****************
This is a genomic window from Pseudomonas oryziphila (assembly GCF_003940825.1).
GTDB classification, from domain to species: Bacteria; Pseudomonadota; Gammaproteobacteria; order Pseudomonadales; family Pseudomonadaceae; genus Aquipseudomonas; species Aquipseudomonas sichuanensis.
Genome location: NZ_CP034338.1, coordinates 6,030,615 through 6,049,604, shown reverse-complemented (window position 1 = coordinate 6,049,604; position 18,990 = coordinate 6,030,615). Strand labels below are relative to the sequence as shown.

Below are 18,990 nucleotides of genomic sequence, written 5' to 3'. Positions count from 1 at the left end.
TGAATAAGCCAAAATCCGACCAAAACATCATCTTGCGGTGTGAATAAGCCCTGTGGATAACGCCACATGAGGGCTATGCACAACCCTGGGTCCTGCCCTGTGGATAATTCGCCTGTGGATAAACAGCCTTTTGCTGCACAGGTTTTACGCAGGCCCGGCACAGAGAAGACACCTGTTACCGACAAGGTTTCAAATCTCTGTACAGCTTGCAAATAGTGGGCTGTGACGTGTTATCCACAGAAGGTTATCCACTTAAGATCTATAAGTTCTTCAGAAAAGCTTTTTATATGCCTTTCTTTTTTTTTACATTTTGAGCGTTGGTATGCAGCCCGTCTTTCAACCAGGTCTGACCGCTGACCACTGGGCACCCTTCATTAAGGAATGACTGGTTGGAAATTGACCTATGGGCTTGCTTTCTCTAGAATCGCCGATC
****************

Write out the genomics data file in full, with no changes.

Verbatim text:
This is a genomic window from Pseudomonas oryziphila (assembly GCF_003940825.1).
GTDB classification, from domain to species: Bacteria; Pseudomonadota; Gammaproteobacteria; order Pseudomonadales; family Pseudomonadaceae; genus Aquipseudomonas; species Aquipseudomonas sichuanensis.
Genome location: NZ_CP034338.1, coordinates 6,030,615 through 6,049,604, shown reverse-complemented (window position 1 = coordinate 6,049,604; position 18,990 = coordinate 6,030,615). Strand labels below are relative to the sequence as shown.

Below are 18,990 nucleotides of genomic sequence, written 5' to 3'. Positions count from 1 at the left end.
TGAATAAGCCAAAATCCGACCAAAACATCATCTTGCGGTGTGAATAAGCCCTGTGGATAACGCCACATGAGGGCTATGCACAACCCTGGGTCCTGCCCTGTGGATAATTCGCCTGTGGATAAACAGCCTTTTGCTGCACAGGTTTTACGCAGGCCCGGCACAGAGAAGACACCTGTTACCGACAAGGTTTCAAATCTCTGTACAGCTTGCAAATAGTGGGCTGTGACGTGTTATCCACAGAAGGTTATCCACTTAAGATCTATAAGTTCTTCAGAAAAGCTTTTTATATGCCTTTCTTTTTTTTTACATTTTGAGCGTTGGTATGCAGCCCGTCTTTCAACCAGGTCTGACCGCTGACCACTGGGCACCCTTCATTAAGGAATGACTGGTTGGAAATTGACCTATGGGCTTGCTTTCTCTAGAATCGCCGATC